Getting Started Tutorials 3D Reference

Getting Started

CanvasMap is a very flexible and relatively easy to use JavaScript library for publishing interactive and "static" maps on the web.

This documentation does assume that you are somewhat familiar with HTML, the DOM, and JavaScript. It also helps to have experience with one of the browser based debuggers and working with classes in JavaScript.

Example Maps

Below are example maps that show you some of the capabilities of CanvasMap. Check out the examples now. After you download CavnasMap, you'll be able to use these examples as starting points for your own maps.

  1. Simple Map - this and the other examples here, require a web server (e.g. "localhost" or a domain name). See below for more information on web servers.
  2. Map of Africa with Custom Feature and Attribute Settings - shows how to modify the map with directly changing settings for features and using attributes to change settings.
  3. Map of Africa that is Interactive but Static - Shows how to make the map static (can't be moved) and change symbology based on user input.
  4. Resizable Map - A map that resizes to fit the browser window and also has selectable backgrounds.
  5. Resizeable Map with Custom Elements - How to add your own elements on top of the CanvasMap.
  6. Map in UTM Projection - Shows how to create maps in any spatial reference and how to add graticules and north arrows.
  7. US County Census Map - A map with information displayed outside the map area.
  8. Global Country Map - A web mercator map with charts for population.
  9. Historical States of the USA - Shows animation using feature zoom level properties.
  10. Map to Project Geographic Data to Google Mercator - CanvasMap does all GeoJSON data to be projected on the fly but it's not really recommended for performance reasons.
  11. A map with pyramided data - note that the pyramided data is quite large so this demo only runs from our web server. You can create your own pyramided data withe BlueSpray.

The examples are available here. Download the examples and CanvasMap (below) and unzip them into the same folder to use them.

Web Servers

A web server is required to have a web site hosted on the World Wide Web (a.k.a. The Internet). Your organization may be able to provide a web server for you or you can use one of the hosted solutions available on the Web. You can also use your local computer for initial development and testing of your maps.

1. If you have a web server

If you have a web server setup and ready to go, you can use all the CanvasMap samples and tutorials as they are. Note that most modern operating systems, including MS-Windows, allow you to setup a web server on a regular workstation and develop web applications without having a full web server with a static IP address. On MS-Windows, use the web to find the latest information on installing Internet Information Server (IIS) for your version of MS-Windows and then put the CanvasMap files into a folder in the "C:/inetpub/wwwroot" folder. Then, you'll be able to access your files with a URL that looks something like "http://localhost/CanvasMap/SampleMap.html".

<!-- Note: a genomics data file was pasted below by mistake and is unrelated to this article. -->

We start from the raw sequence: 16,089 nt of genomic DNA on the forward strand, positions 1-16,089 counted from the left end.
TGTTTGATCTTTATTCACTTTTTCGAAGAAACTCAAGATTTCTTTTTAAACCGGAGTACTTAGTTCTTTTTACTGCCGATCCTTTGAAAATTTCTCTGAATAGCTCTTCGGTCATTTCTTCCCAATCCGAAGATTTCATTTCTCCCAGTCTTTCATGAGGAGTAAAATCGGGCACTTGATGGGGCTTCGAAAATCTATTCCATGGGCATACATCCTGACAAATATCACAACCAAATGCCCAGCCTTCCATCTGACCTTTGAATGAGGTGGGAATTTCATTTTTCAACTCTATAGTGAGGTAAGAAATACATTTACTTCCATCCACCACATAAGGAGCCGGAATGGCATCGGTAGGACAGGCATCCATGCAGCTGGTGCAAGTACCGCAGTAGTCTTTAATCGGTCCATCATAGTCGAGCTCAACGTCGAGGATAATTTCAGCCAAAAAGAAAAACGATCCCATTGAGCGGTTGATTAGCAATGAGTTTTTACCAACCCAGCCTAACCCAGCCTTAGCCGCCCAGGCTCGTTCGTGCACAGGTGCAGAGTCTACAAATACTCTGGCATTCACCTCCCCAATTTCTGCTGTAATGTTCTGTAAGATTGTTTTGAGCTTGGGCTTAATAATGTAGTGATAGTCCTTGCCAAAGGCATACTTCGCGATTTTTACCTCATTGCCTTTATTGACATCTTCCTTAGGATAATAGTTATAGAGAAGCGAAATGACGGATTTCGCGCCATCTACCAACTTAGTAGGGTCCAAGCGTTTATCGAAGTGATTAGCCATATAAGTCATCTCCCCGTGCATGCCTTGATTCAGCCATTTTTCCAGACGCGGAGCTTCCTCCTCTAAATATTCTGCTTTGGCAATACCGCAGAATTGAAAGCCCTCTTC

2. Hosted Solutions

There are a number of web sites that allow you to create your own web site including maps based on CanvasMap. We use Reclaim Hosting which focuses on educational web sites. There are a large number of other hosting solutions including DreamHost and GoDaddy.

3. Running CanvasMap Locally

All MS-Windows and LINUX based computers support web server software. In MS-Windows, you'll need to install Internet Information Server (IIS) and on LINUX you'll need Apache. This will take some time to setup and we do recommend getting some help and advice as web server software can create security issues.

4. Running CanvasMap without a Web Server

Until you have acess to a web server, you can run CanvasMap without a server by adding a variable name to the start of your JSON files:

Where "FileName" is the name of the file. This turns you regular GeoJSON file into a big JavaScript object stored in the variable named "FileName". Then, all you have to do is specify "FileName" in the SetData(FileName) function call when you setup your layers instead of setting a URL.

Below is a sample that shows how to setup files to work localy on your computer without a web server:

Getting CanvasMap

Version 2 of CanvasMap

The new version of CanvasMap includes an updated internal architecture, and some support for animation. The files have been reorganized and the design simplified and made consistent. All of the design elements of CanvasMap except the DOM Canvas element width and height have been moved into a CSS file. The Canvas element width and height cannot be set from CSS so it is placed inside a DIV tag which can have CSS tags and CanvasMap will automatically fit the Canvas element to it's enclosing DIV tag. If you are updating from the previous version of CanvasMap, you'll need to make the following chnages to your HTML files:

First, you'll want to download the CanvasMap "Zip" file from the list below. You'll usually want to get the release that is at the top of the list which is also the latest reelase.

Then, decompress it onto a folder in your web-root folder.